Emma Molloy of Barnstead plays the irrepressible Millie and brings her considerable stage talents to the role. Emma has appeared in several of the Kids’ Workshop shows, including playing the roles of Sarah Brown in Guys and Dolls, Jr., Marion Paroo in Music Man, Jr.,  and Kathy Selden in Singin’ In The Rain, Jr., last years’ Kids’ Workshop production. Emma has been in the Player’s Workshop program for several seasons.


Alex Keyes, who plays the Chinese villainess Mrs. Meers, proprietress of the Priscilla Hotel for Girls, has been with the Kids’ Theater Workshop since she turned age 8, ten years ago. She has developed many stage talents over those years, such as acting, singing, dancing, stage management, set building and decoration, costuming and props. Two of her great roles were as Melpomene in Xanadu, Jr. and as Adelaide in Guys and Dolls, Jr. Mrs. Meers is her last role in the Kids’ Workshop, but she has already appeared in several regular Player’s productions, and we hope to see her on stage for years to come.


The cast also includes Christopher Dudley as Jimmy, the basically broke man-about-town, and Joe Garcia as Trevor Graydon, Millie’s new boss who she’s determined to marry. Cecily Schultz plays Miss Dorothy Brown, who actually wants to be poor, and Spencer Griffin and Benjamin Marcotte play Mrs. Meers’ Chinese henchmen, Bun Foo and Ching Ho. The girls at the Priscilla Hotel are played by Wanda Anderson (Gloria), April Keyes (Alice), Faith Griffin (Rita), Trinity Morse (Ruth), Kaylyn John-Zensky (Cora), Annelissa Marcotte (Lucille) and Camryn Melvin (Ethel Peas). Ensemble members include  Christopher Tedcastle, Joe Molloy, Abraham Marcotte, Johnny Anderson, Carly Griffin, Mabel Johnson, Michaela St. George, Izabelle Cote, Anna Vyce, Lexie Booker, Sydney Provencal, Alivia Duffy, Addy Shonyo, Lillian Mooney, Addison Clark, and Damonica and Olivia Charles.


The show is directed by Maye Hart and choreographed by Dee Dee Pitcher. Jim Hart has designed the set and lighting for the show, and Margot Keyes and Chrissy Schultz have costumed the show. Workshop graduates will run the lights for the show, with Jacob Scruton manning the lighting board and Caleb Molloy on follow spot. Lily Edmond is running the sound for the show. Victoria Marcotte is handling tickets, and Larissa Molloy is house manager.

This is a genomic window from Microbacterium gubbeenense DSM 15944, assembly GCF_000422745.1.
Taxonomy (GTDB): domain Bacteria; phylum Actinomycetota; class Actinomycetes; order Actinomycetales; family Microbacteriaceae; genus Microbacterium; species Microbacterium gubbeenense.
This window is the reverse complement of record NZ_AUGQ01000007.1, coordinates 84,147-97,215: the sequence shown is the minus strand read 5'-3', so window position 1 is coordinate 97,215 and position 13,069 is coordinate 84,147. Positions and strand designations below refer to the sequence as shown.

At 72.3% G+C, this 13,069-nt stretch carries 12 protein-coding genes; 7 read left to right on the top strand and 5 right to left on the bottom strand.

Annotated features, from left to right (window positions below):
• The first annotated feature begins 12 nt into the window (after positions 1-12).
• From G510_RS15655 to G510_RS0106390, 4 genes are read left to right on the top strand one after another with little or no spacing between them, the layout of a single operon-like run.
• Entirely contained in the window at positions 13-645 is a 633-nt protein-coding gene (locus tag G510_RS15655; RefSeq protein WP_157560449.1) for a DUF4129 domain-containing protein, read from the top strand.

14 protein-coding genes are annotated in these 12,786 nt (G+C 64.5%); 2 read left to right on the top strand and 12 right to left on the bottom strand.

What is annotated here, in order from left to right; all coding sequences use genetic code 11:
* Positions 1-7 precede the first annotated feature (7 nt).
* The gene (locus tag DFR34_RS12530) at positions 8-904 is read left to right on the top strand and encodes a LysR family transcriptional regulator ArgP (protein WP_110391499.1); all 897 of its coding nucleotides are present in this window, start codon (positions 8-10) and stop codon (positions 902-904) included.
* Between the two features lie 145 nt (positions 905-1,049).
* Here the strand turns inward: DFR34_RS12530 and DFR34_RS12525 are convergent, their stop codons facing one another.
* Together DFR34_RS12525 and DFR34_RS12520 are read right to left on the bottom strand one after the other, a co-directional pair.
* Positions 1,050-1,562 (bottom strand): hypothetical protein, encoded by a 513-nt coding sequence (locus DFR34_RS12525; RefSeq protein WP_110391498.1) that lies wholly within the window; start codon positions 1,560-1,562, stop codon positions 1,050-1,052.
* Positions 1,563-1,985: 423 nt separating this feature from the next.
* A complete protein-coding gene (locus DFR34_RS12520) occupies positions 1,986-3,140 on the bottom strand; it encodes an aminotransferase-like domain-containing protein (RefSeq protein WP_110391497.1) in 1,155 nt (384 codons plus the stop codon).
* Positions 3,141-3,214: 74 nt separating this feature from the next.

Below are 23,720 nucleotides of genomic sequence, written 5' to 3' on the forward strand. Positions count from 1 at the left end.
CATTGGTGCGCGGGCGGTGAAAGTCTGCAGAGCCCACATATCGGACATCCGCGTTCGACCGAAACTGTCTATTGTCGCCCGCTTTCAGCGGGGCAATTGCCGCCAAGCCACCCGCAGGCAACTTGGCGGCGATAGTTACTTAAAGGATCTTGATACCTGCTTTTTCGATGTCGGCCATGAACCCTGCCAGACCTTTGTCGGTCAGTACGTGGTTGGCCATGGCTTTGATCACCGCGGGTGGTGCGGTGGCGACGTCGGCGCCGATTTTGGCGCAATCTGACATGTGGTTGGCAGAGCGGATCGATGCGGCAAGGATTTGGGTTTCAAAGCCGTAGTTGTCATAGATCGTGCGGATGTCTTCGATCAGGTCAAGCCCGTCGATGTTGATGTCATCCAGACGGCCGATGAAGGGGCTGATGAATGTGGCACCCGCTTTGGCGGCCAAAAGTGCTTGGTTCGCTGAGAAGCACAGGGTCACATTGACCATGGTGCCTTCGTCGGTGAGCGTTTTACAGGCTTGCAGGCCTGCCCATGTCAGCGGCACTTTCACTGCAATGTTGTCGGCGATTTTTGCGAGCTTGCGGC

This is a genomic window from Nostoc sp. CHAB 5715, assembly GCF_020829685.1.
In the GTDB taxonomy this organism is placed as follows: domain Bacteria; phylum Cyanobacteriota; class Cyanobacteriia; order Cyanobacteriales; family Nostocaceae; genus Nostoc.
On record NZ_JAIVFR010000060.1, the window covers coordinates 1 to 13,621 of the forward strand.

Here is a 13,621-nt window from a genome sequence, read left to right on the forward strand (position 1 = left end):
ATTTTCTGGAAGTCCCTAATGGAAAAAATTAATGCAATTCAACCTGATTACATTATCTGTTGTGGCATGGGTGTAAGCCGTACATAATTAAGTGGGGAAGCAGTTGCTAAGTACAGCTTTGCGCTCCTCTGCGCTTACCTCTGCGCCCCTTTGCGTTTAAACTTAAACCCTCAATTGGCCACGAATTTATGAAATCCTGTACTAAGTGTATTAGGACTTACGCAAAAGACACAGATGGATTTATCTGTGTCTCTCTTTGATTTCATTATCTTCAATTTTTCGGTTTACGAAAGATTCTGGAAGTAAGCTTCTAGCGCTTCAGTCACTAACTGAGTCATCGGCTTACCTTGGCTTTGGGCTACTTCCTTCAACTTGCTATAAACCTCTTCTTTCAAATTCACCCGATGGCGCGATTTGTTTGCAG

This is a Kids’ Theater Workshop presentation you don’t want to miss. Get your tickets reserved now by calling 435-8852.





Dear Pittsfield Voters:

I am running for reelection to the Pittsfield Planning Board, and I ask for your vote on March 13.


Three years ago, I ran for a seat on the planning board to help the board continue in the direction set first by former chair Ted Mitchell and then by current chair Clayton Wood.  The voters elected me and reelected Clayton Wood, and I am grateful to be part of continuing the board’s practice of following state law, listening and responding to abutter concerns, and protecting property values by supporting sensible development that benefits our town and the taxpayers. 


During the past three years, the board did two projects unparalleled in the board’s history:  first, a comprehensive revision of the town’s zoning ordinance, and second, a comprehensive revision of about 2/3 of the board’s subdivision regulations.  The goal of both projects was to eliminate unnecessary regulations and to clarify necessary but vague or confusing regulations.  In both projects, the board secretary and I worked together to check each regulation to ensure that the regulation was necessary, worded precisely and clearly, and placed in logical order.  In addition, we researched state law and added state law citations where guidance to the state law would help property owners know their rights.


The board’s hearings on zoning amendments this year has shown that redrawing the zoning district lines in the downtown would help protect the historic homes there.  I myself live in a historic home, I know that revitalizing the downtown is important, and I am committed to and passionate about protecting the historic downtown homes with their own zoning district.  I respectfully ask for your vote so that I can help the board continue this work.